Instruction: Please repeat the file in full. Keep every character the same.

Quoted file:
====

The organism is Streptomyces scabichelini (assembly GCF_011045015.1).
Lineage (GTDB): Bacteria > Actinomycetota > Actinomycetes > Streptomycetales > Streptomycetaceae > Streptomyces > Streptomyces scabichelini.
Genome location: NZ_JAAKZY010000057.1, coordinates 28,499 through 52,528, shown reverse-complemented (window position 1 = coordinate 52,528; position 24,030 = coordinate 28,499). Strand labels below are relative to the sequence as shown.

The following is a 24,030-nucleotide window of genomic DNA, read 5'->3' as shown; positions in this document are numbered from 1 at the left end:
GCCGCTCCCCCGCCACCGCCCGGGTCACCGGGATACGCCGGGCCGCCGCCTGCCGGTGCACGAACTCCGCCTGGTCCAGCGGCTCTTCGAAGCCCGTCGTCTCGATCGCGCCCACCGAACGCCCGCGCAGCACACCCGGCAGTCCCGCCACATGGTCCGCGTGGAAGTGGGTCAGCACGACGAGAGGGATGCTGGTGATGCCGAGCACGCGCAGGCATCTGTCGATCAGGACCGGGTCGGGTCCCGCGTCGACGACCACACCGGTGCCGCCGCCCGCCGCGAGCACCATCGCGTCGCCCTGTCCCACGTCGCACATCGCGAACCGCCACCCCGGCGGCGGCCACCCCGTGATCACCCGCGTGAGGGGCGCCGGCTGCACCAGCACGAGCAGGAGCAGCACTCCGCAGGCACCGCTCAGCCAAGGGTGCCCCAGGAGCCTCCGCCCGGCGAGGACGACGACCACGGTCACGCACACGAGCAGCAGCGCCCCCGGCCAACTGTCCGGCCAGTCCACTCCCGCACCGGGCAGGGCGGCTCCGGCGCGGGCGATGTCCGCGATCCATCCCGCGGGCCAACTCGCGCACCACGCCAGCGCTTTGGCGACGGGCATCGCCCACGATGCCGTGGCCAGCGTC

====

The organism is Streptomyces scabichelini (assembly GCF_011045015.1).
Lineage (GTDB): Bacteria > Actinomycetota > Actinomycetes > Streptomycetales > Streptomycetaceae > Streptomyces > Streptomyces scabichelini.
Genome location: NZ_JAAKZY010000057.1, coordinates 28,499 through 52,528, shown reverse-complemented (window position 1 = coordinate 52,528; position 24,030 = coordinate 28,499). Strand labels below are relative to the sequence as shown.

The following is a 24,030-nucleotide window of genomic DNA, read 5'->3' as shown; positions in this document are numbered from 1 at the left end:
GCCGCTCCCCCGCCACCGCCCGGGTCACCGGGATACGCCGGGCCGCCGCCTGCCGGTGCACGAACTCCGCCTGGTCCAGCGGCTCTTCGAAGCCCGTCGTCTCGATCGCGCCCACCGAACGCCCGCGCAGCACACCCGGCAGTCCCGCCACATGGTCCGCGTGGAAGTGGGTCAGCACGACGAGAGGGATGCTGGTGATGCCGAGCACGCGCAGGCATCTGTCGATCAGGACCGGGTCGGGTCCCGCGTCGACGACCACACCGGTGCCGCCGCCCGCCGCGAGCACCATCGCGTCGCCCTGTCCCACGTCGCACATCGCGAACCGCCACCCCGGCGGCGGCCACCCCGTGATCACCCGCGTGAGGGGCGCCGGCTGCACCAGCACGAGCAGGAGCAGCACTCCGCAGGCACCGCTCAGCCAAGGGTGCCCCAGGAGCCTCCGCCCGGCGAGGACGACGACCACGGTCACGCACACGAGCAGCAGCGCCCCCGGCCAACTGTCCGGCCAGTCCACTCCCGCACCGGGCAGGGCGGCTCCGGCGCGGGCGATGTCCGCGATCCATCCCGCGGGCCAACTCGCGCACCACGCCAGCGCTTTGGCGACGGGCATCGCCCACGATGCCGTGGCCAGCGTC